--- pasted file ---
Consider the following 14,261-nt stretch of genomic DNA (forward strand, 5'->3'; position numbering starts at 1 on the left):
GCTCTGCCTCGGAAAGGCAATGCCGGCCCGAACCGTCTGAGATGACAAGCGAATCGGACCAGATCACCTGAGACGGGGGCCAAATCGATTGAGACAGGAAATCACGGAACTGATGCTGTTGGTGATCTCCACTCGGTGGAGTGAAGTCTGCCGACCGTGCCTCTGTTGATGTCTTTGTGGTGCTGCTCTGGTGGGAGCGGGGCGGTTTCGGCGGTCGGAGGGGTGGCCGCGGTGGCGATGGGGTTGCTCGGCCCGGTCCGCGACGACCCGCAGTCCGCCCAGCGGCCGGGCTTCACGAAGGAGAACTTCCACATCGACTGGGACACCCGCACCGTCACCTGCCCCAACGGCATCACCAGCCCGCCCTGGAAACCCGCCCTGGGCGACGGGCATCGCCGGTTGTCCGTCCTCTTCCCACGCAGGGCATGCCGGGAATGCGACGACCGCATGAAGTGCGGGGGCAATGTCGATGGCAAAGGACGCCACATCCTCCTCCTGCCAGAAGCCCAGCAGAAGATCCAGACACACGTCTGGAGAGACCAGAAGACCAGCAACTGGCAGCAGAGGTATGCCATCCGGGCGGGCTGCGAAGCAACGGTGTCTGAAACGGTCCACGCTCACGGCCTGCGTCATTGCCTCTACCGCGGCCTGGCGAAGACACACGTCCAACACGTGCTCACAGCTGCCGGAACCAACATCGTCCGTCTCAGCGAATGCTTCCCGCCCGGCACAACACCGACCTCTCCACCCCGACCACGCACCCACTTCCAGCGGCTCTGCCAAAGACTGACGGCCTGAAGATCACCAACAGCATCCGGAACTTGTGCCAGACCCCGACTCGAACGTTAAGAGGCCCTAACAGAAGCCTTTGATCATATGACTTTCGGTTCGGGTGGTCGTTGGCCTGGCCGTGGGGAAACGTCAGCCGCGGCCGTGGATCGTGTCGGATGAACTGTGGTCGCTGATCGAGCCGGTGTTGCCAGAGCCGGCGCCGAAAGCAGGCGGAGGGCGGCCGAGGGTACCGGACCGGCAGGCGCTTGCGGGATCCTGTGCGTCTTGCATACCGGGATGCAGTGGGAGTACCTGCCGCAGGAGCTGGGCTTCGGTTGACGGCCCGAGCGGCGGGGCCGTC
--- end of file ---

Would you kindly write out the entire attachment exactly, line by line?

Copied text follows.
Consider the following 14,261-nt stretch of genomic DNA (forward strand, 5'->3'; position numbering starts at 1 on the left):
GCTCTGCCTCGGAAAGGCAATGCCGGCCCGAACCGTCTGAGATGACAAGCGAATCGGACCAGATCACCTGAGACGGGGGCCAAATCGATTGAGACAGGAAATCACGGAACTGATGCTGTTGGTGATCTCCACTCGGTGGAGTGAAGTCTGCCGACCGTGCCTCTGTTGATGTCTTTGTGGTGCTGCTCTGGTGGGAGCGGGGCGGTTTCGGCGGTCGGAGGGGTGGCCGCGGTGGCGATGGGGTTGCTCGGCCCGGTCCGCGACGACCCGCAGTCCGCCCAGCGGCCGGGCTTCACGAAGGAGAACTTCCACATCGACTGGGACACCCGCACCGTCACCTGCCCCAACGGCATCACCAGCCCGCCCTGGAAACCCGCCCTGGGCGACGGGCATCGCCGGTTGTCCGTCCTCTTCCCACGCAGGGCATGCCGGGAATGCGACGACCGCATGAAGTGCGGGGGCAATGTCGATGGCAAAGGACGCCACATCCTCCTCCTGCCAGAAGCCCAGCAGAAGATCCAGACACACGTCTGGAGAGACCAGAAGACCAGCAACTGGCAGCAGAGGTATGCCATCCGGGCGGGCTGCGAAGCAACGGTGTCTGAAACGGTCCACGCTCACGGCCTGCGTCATTGCCTCTACCGCGGCCTGGCGAAGACACACGTCCAACACGTGCTCACAGCTGCCGGAACCAACATCGTCCGTCTCAGCGAATGCTTCCCGCCCGGCACAACACCGACCTCTCCACCCCGACCACGCACCCACTTCCAGCGGCTCTGCCAAAGACTGACGGCCTGAAGATCACCAACAGCATCCGGAACTTGTGCCAGACCCCGACTCGAACGTTAAGAGGCCCTAACAGAAGCCTTTGATCATATGACTTTCGGTTCGGGTGGTCGTTGGCCTGGCCGTGGGGAAACGTCAGCCGCGGCCGTGGATCGTGTCGGATGAACTGTGGTCGCTGATCGAGCCGGTGTTGCCAGAGCCGGCGCCGAAAGCAGGCGGAGGGCGGCCGAGGGTACCGGACCGGCAGGCGCTTGCGGGATCCTGTGCGTCTTGCATACCGGGATGCAGTGGGAGTACCTGCCGCAGGAGCTGGGCTTCGGTTGACGGCCCGAGCGGCGGGGCCGTC